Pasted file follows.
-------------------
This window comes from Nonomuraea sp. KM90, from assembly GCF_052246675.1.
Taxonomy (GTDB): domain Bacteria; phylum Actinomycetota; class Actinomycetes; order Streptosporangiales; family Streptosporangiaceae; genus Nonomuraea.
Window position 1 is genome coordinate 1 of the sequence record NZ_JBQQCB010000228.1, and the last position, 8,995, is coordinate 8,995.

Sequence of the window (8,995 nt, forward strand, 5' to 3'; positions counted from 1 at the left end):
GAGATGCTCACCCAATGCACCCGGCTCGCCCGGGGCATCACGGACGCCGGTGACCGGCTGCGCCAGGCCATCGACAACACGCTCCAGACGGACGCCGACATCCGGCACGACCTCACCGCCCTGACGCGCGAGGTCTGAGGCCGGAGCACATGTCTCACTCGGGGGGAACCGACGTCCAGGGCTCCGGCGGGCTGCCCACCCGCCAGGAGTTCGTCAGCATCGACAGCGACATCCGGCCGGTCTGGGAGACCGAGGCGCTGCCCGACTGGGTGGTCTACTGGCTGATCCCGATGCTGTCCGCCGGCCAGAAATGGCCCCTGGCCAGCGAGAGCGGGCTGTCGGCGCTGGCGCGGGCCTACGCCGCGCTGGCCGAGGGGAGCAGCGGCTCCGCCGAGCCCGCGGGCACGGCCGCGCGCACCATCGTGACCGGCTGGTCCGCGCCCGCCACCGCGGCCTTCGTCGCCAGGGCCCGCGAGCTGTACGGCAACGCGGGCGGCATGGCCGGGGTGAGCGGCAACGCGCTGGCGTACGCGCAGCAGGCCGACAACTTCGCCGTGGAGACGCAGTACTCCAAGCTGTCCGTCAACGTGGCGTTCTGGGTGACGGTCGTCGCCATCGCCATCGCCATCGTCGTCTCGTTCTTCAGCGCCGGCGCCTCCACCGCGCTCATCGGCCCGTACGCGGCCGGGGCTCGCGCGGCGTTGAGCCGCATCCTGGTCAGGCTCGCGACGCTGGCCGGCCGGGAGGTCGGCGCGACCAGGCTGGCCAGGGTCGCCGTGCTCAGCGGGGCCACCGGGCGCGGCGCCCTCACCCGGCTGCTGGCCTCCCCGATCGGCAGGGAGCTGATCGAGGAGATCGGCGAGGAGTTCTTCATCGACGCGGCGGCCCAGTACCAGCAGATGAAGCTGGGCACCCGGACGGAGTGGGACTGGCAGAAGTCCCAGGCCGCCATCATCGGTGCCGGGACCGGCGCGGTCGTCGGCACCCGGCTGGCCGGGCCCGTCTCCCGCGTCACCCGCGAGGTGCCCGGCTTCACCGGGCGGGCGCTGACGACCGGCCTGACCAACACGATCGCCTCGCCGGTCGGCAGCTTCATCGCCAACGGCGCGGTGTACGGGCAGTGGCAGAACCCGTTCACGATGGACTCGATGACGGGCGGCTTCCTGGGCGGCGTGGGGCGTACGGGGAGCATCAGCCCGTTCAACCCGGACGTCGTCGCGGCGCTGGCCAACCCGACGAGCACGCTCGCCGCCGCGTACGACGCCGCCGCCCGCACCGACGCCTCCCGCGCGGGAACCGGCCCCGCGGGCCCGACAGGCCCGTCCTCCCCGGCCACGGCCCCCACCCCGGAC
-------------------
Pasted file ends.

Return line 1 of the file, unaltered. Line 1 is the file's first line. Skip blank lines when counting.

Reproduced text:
This window comes from Nonomuraea sp. KM90, from assembly GCF_052246675.1.